Words such as "oh", or "wow", which are used to indicate an isolated emotion on the part of the speaker, without an explicit grammatical relationship to the rest of the sentence.

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5answers
2k views

Is it a splice comma if an interjection-phrase is involved?

It's certainly poor style, if not actually wrong, to join independent clauses with a comma when a semicolon or other punctuation would have sufficed. But interjections are usually offset from other ...
20
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2answers
7k views

What is it called when an interjection is inserted inside another word?

Typically (as far as I can think), the interject is something vulgar. For example: Radio-bloody-active (from an episode of Family Guy) Ri-god-damn-diculuous Un-fucking-believable" What is the ...
10
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1answer
25k views

Yes, no, adverbs, and interjections

There appears to be some disagreement over what function yes and no perform in the following sentences: Yes, you are right. No, you are mistaken. According to ODO (yes, no), they are being used as ...
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5answers
465 views

Grammatical explanation of “what the blank”

In emphatic questions, it's common to see or hear an interjection such as the heck — or something more vulgar — between the interrogative and the verb. What was that? becomes What the heck ...
11
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2answers
24k views

Origin of “man!”, “(oh) boy!”, and “oh brother”

Where did these interjections: man! (oh) boy! oh brother come from, and why are they all male? If you don’t know their current meanings as interjections, it sounds very strange to say Man! when ...
5
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3answers
14k views

Does the interjection “steady on!” mean something to a Brit?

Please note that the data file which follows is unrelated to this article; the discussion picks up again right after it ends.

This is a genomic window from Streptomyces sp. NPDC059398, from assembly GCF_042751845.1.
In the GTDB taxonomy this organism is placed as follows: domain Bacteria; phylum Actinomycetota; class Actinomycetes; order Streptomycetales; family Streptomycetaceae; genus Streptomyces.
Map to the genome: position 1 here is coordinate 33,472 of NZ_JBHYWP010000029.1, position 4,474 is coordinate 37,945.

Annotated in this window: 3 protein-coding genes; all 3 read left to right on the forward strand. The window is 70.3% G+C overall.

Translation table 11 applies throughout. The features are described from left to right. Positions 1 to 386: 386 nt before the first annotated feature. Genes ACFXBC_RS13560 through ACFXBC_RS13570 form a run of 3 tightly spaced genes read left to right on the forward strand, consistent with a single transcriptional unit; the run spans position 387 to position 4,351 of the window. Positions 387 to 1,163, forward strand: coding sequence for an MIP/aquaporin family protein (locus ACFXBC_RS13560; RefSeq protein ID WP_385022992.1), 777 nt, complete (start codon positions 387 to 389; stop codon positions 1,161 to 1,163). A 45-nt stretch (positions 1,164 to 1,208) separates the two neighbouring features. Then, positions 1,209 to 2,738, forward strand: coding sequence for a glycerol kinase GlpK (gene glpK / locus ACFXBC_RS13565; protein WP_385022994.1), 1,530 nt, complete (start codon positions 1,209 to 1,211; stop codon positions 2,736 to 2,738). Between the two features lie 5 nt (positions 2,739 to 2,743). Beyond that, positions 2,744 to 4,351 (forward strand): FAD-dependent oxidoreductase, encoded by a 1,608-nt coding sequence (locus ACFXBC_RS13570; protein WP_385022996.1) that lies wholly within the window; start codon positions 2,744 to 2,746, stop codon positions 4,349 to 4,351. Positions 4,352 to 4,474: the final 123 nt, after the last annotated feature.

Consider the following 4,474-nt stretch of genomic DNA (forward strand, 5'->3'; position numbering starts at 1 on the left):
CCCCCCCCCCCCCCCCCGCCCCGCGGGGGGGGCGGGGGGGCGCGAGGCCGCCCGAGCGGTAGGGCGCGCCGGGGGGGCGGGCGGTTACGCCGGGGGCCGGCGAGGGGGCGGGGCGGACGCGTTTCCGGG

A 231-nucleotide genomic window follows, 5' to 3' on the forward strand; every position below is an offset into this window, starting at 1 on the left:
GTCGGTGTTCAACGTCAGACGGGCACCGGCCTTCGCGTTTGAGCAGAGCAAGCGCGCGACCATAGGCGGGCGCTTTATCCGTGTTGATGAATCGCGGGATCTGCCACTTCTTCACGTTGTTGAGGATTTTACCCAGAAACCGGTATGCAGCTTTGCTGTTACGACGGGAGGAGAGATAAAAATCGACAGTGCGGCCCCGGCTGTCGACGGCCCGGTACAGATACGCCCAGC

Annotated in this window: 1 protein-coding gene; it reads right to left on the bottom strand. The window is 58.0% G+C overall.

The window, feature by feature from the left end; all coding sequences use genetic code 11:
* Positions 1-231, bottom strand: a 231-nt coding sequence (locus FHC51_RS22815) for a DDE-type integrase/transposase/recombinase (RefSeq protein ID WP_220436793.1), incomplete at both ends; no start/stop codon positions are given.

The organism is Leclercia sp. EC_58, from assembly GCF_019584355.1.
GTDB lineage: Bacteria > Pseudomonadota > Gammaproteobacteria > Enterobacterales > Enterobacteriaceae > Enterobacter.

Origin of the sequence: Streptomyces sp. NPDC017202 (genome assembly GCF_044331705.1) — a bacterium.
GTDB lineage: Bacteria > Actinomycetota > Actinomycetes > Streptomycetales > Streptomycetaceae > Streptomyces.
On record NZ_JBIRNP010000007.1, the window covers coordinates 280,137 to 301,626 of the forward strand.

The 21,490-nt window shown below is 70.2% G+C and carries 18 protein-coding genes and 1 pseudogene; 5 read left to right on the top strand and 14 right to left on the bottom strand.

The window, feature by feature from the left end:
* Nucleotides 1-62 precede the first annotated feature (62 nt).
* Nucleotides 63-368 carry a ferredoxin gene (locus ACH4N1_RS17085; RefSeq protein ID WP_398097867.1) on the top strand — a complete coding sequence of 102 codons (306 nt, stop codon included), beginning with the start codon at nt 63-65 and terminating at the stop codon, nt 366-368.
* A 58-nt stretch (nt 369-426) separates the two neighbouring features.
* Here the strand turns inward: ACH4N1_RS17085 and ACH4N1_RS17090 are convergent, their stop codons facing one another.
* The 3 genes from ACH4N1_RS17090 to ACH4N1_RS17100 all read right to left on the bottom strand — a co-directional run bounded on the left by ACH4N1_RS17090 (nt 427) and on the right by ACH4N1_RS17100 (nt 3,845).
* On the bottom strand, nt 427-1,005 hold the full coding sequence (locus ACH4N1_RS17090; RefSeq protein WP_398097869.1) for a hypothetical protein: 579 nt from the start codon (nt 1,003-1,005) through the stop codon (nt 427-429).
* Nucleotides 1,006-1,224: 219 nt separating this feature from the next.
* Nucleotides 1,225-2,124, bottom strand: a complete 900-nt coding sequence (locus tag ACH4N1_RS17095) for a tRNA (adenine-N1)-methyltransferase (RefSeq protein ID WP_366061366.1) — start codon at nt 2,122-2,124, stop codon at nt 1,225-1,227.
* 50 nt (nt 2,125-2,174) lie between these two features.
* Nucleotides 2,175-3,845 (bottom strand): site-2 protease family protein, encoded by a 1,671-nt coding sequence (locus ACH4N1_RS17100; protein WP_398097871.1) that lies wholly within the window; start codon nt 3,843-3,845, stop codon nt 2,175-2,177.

More from the BBC adaptation of Charles Dickens' Bleak House. In this particular scene, one character, Sergeant George, is infuriated at another character, Mr. Smallwood, his petty landlord come to ...
10
votes
3answers
12k views

Origin of 'tada'

What is the origin of the word tada — as used as an exclamation? Is it an onomatopoeic form of sound effects used in, say, television or does its origin lie elsewhere?
12
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2answers
4k views

What does “boy” mean here?

Recently, in a magazine, I read the following line: It's been an eventful year and boy, has it flown past! My question is, what does the word "boy" mean here? Is it an idiom? What is its usage?
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3answers
669 views

Would “well done” also apply to a presently proceeding action?

Would "well done" also apply to a case, in which the performer of the action, the one for which he is receiving a praise, is still performing it at the moment of receiving the praise, in other words, ...
0
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2answers
13k views

Common interjections / exclamations in English [closed]

What are the interjections / exclamations commonly used in English (e.g. aha, wow, eh, etc.)? I'd appreciate if you can provide me with a full list with the meaning of each term.
2
votes
1answer
3k views

Where does “goodness me” come from?

The expression “my goodness” always seemed clear to me, as it is a simple bowdlerisation of “my God”, as are many expletives. However, I have heard many times the expression “goodness me!”, which ...
3
votes
2answers
151 views

Use of “measles” as an interjection

I have a friend from Illinois USA who uses measles as an exclamation of frustration or disappointment. For example, Measles! My flight was just canceled. I find this odd. Is it commonly used ...
0
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1answer
181 views

How is “brrm” pronounced?

I find some interjections to be too tricky to pronounce. Can anyone help me with this one? Is there any specialized dictionary that reports the pronunciation of interjections?
9
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3answers
8k views

How to use the expression “lo and behold”

How should this expression be used, and what is its origin?
2
votes
1answer
2k views

What is the grammatical structure of this sentence?

A particular kind of sentence seems a bit strange to me... it might be, for example, "How interesting it was to see him go!" or... "How dreadful I felt when I heard those words." Are they ...